Abstract

The crystal structure of norrishite-1M was refined by least squares using 649 single crystal X-ray intensities to an R value of 0.078 (Rw = 0.098). The structure is monoclinic (C2/m) with cell parameters: a = 5.289(3) Å, b = 8.914(3) Å, c = 10.062(7) Å, β = 98.22(5)°. The O atom [O(4)] usually associated with H+ in an ideal mica is highly undersaturated (about 1.7 e.v.u.) based on weighted Pauling bond-strength calculations. Hence, the octahedrally coordinated Mn3+ cation is displaced from the polyhedral center toward the O(4)-O(4) shared edge [Mn-O(4) = 1.855 Å vs. Mn-O(3) = 2.023 Å]. The asymmetrical displacement of M(2) toward O(4) produces a charge deficiency on the apical O atom [O(3)], which is balanced by a short Si-O(3) distance of 1.571 Å.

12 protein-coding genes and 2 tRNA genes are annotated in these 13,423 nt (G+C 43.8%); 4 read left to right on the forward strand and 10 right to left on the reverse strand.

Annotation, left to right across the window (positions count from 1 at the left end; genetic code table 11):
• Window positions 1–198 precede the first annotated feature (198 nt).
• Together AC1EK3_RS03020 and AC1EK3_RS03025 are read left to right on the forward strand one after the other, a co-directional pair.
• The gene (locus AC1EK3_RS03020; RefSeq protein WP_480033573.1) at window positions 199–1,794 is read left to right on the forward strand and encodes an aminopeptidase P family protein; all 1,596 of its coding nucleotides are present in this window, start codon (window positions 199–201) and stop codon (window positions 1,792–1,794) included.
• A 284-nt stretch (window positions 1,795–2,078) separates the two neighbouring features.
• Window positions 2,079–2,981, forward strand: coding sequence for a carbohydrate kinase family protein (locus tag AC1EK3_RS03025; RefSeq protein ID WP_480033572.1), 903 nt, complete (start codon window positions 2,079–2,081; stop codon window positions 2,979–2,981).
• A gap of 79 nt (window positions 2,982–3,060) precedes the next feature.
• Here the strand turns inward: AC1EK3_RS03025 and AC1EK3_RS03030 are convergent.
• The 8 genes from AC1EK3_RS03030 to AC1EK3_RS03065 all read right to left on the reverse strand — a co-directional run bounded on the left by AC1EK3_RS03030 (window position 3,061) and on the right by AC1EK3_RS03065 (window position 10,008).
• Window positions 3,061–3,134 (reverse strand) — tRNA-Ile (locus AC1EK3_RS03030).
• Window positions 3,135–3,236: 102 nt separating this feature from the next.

Jahn-Teller distortions associated with Mn3+ are consistent with the distortions from electrostatic effects; octahedra are lengthened approximately parallel to [100] and shortened with respect to [010] and [001]. Relative lengths of shared octahedral edges are similar to those observed in dioctahedral micas and are the result of the size and charge differences between M(1) and M(2) (Li+ vs. Mn3+). These distortions, in addition to the relatively large ionic radii of Mn and Li, extend the lateral dimensions of the octahedral sheet and minimize tetrahedral rotation (α = 0.6°), thereby forming a hexagonal interlayer cation site. A narrow interlayer region (3.275 Å) results, in part, from coulombic interactions between O(4) and K. Displacement of Si toward O(3) may be due, in part, to Si-Si repulsion across the interlayer.

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